As he did so well with Searching for Bobby Orr, Stephen Brunt--Canada's premier sportswriter--tells the amazing story of Wayne Gretzky, the phenom from Brantford, Ontario, who in the 1980s and 1990s became the face of the NHL, especially in the United States. Brunt follows the gifted Gretzky from his youth, where he honed his skills on a backyard rink, to his unlikely jump to the pros at the age of 17 via the World Hockey Association. Gretzky entered the NHL with the ex-WHA Edmonton Oilers and proceeded to win the league's most valuable player award eight years running. Then, in 1998, after leading the Oilers to four Stanley Cup titles, Gretzky was inexplicably traded to Bruce McNeil's L.A. Kings, an event that rocked hockey fans across North America. Brunt reveals for the first time the true story behind the deal as well as Gretzky's important role in making it happen. At the press conference announcing the trade, Gretzky cried. Brunt--comparing the event to Bobby's Orr's tears at the end of his injury-shortened career--noted that The Great One instead shed tears of joy: he realized that his life was about to get a whole lot better, playing for more money in a California city that would be a perfect home for him and his glamorous new actress-wife. Though Gretzky never enjoyed another Stanley Cup title, he is credited with buoying the popularity of the NHL throughout the U.S.--especially in the Sun Belt states--and he remains a key figure in the league. Following Gretzky's career right up through his current role as head coach and part owner of the Phoenix Coyotes, Brunt weaves a fascinating tale about one of hockey's greatest legends and how the love of sports and the business of sports are often inextricably intertwined--for better or for worse.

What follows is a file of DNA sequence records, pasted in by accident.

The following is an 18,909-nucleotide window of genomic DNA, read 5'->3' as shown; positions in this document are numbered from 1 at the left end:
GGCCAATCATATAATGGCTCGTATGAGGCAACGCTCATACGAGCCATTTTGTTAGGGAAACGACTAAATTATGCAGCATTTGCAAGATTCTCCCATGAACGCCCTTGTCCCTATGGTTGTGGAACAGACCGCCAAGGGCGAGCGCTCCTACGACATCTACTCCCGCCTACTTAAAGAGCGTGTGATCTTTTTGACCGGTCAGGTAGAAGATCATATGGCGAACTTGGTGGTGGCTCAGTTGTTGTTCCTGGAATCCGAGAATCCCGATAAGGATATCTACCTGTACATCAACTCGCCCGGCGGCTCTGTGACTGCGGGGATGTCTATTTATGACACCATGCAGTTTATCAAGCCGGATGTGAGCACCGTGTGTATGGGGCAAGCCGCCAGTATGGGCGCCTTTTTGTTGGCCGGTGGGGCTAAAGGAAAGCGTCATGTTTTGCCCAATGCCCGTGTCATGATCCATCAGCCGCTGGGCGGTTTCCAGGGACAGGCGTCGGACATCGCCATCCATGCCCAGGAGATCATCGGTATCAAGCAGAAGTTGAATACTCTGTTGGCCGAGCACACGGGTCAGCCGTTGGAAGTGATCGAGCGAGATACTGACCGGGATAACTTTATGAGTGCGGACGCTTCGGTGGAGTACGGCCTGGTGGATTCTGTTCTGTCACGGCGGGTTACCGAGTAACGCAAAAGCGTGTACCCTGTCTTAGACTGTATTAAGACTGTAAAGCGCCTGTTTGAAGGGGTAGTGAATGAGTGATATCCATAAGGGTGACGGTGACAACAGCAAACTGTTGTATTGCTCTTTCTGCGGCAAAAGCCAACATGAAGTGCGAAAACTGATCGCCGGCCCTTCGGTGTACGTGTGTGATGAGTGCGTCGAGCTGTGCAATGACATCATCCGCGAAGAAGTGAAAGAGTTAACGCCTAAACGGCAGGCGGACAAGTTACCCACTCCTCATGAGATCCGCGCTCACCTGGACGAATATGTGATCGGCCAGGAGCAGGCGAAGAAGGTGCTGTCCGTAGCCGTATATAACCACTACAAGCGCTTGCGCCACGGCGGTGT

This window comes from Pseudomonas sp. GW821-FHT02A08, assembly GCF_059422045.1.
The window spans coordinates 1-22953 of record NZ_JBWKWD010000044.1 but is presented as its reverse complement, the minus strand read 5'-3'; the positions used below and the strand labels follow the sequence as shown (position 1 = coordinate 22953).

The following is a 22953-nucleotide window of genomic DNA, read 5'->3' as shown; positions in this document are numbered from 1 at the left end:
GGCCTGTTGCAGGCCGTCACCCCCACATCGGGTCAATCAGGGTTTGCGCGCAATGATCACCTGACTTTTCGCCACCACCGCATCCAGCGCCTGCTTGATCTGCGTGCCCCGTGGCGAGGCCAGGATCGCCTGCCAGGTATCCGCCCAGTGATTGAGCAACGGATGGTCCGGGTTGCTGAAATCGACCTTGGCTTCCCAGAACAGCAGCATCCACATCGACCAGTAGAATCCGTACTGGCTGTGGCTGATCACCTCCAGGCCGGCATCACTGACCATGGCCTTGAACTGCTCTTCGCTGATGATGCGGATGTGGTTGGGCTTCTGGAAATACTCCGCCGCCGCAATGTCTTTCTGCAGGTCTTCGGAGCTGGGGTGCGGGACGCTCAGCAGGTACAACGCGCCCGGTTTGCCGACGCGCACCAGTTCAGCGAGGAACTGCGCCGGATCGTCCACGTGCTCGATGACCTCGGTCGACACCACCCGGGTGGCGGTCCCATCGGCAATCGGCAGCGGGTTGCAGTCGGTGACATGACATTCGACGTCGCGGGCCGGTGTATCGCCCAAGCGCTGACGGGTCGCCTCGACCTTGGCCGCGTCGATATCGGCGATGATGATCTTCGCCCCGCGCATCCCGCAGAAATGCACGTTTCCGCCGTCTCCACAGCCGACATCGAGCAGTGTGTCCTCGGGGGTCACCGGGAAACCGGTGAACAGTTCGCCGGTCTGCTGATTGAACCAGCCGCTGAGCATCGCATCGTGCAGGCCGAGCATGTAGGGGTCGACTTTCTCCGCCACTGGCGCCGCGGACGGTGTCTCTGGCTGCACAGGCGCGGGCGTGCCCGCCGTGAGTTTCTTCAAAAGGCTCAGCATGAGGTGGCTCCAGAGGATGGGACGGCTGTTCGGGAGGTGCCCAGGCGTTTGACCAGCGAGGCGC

Stephen Brunt is a columnist at the Globe and Mail and the author of Diamond Dreams: 20 Years of Blue Jays Baseball, Facing Ali: The Opposition Weighs In, Mean Business: The Rise and Fall of Shawn O'Sullivan, Second to None: The Roberto Alomar Story, and The Way It Looks from Here: Contemporary Canadian Writing on Sports. He lives in Hamilton, Ontario, and in Winterhouse Brook, Newfoundland.